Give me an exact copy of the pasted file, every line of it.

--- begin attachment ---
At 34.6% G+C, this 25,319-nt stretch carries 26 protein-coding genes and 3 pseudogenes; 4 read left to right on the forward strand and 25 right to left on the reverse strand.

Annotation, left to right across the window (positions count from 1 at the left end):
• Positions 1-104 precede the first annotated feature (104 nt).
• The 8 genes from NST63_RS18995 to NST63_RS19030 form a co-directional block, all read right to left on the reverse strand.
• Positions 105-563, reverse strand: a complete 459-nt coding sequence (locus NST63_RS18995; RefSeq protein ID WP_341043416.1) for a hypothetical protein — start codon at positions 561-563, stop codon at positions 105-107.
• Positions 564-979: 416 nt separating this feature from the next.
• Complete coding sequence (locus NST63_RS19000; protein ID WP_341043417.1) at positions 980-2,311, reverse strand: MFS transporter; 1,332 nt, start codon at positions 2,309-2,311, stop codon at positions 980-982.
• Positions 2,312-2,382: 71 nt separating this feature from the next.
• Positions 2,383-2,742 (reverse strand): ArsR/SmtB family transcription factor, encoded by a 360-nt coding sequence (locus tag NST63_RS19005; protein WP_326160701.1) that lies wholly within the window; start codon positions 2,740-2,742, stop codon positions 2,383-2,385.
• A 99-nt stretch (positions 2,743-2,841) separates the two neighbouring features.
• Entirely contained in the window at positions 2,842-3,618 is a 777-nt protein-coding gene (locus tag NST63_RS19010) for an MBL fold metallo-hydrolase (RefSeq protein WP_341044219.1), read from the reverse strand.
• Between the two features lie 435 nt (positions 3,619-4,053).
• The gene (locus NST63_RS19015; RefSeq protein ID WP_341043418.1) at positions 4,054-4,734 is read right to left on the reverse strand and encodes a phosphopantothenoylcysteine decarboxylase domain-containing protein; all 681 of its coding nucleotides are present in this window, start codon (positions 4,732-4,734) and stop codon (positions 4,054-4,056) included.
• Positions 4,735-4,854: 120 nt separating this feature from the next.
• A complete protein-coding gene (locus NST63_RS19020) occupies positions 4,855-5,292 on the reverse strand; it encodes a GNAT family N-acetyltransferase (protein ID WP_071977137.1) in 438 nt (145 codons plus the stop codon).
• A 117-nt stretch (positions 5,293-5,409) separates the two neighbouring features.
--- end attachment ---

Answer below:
At 34.6% G+C, this 25,319-nt stretch carries 26 protein-coding genes and 3 pseudogenes; 4 read left to right on the forward strand and 25 right to left on the reverse strand.

Annotation, left to right across the window (positions count from 1 at the left end):
• Positions 1-104 precede the first annotated feature (104 nt).
• The 8 genes from NST63_RS18995 to NST63_RS19030 form a co-directional block, all read right to left on the reverse strand.
• Positions 105-563, reverse strand: a complete 459-nt coding sequence (locus NST63_RS18995; RefSeq protein ID WP_341043416.1) for a hypothetical protein — start codon at positions 561-563, stop codon at positions 105-107.
• Positions 564-979: 416 nt separating this feature from the next.
• Complete coding sequence (locus NST63_RS19000; protein ID WP_341043417.1) at positions 980-2,311, reverse strand: MFS transporter; 1,332 nt, start codon at positions 2,309-2,311, stop codon at positions 980-982.
• Positions 2,312-2,382: 71 nt separating this feature from the next.
• Positions 2,383-2,742 (reverse strand): ArsR/SmtB family transcription factor, encoded by a 360-nt coding sequence (locus tag NST63_RS19005; protein WP_326160701.1) that lies wholly within the window; start codon positions 2,740-2,742, stop codon positions 2,383-2,385.
• A 99-nt stretch (positions 2,743-2,841) separates the two neighbouring features.
• Entirely contained in the window at positions 2,842-3,618 is a 777-nt protein-coding gene (locus tag NST63_RS19010) for an MBL fold metallo-hydrolase (RefSeq protein WP_341044219.1), read from the reverse strand.
• Between the two features lie 435 nt (positions 3,619-4,053).
• The gene (locus NST63_RS19015; RefSeq protein ID WP_341043418.1) at positions 4,054-4,734 is read right to left on the reverse strand and encodes a phosphopantothenoylcysteine decarboxylase domain-containing protein; all 681 of its coding nucleotides are present in this window, start codon (positions 4,732-4,734) and stop codon (positions 4,054-4,056) included.
• Positions 4,735-4,854: 120 nt separating this feature from the next.
• A complete protein-coding gene (locus NST63_RS19020) occupies positions 4,855-5,292 on the reverse strand; it encodes a GNAT family N-acetyltransferase (protein ID WP_071977137.1) in 438 nt (145 codons plus the stop codon).
• A 117-nt stretch (positions 5,293-5,409) separates the two neighbouring features.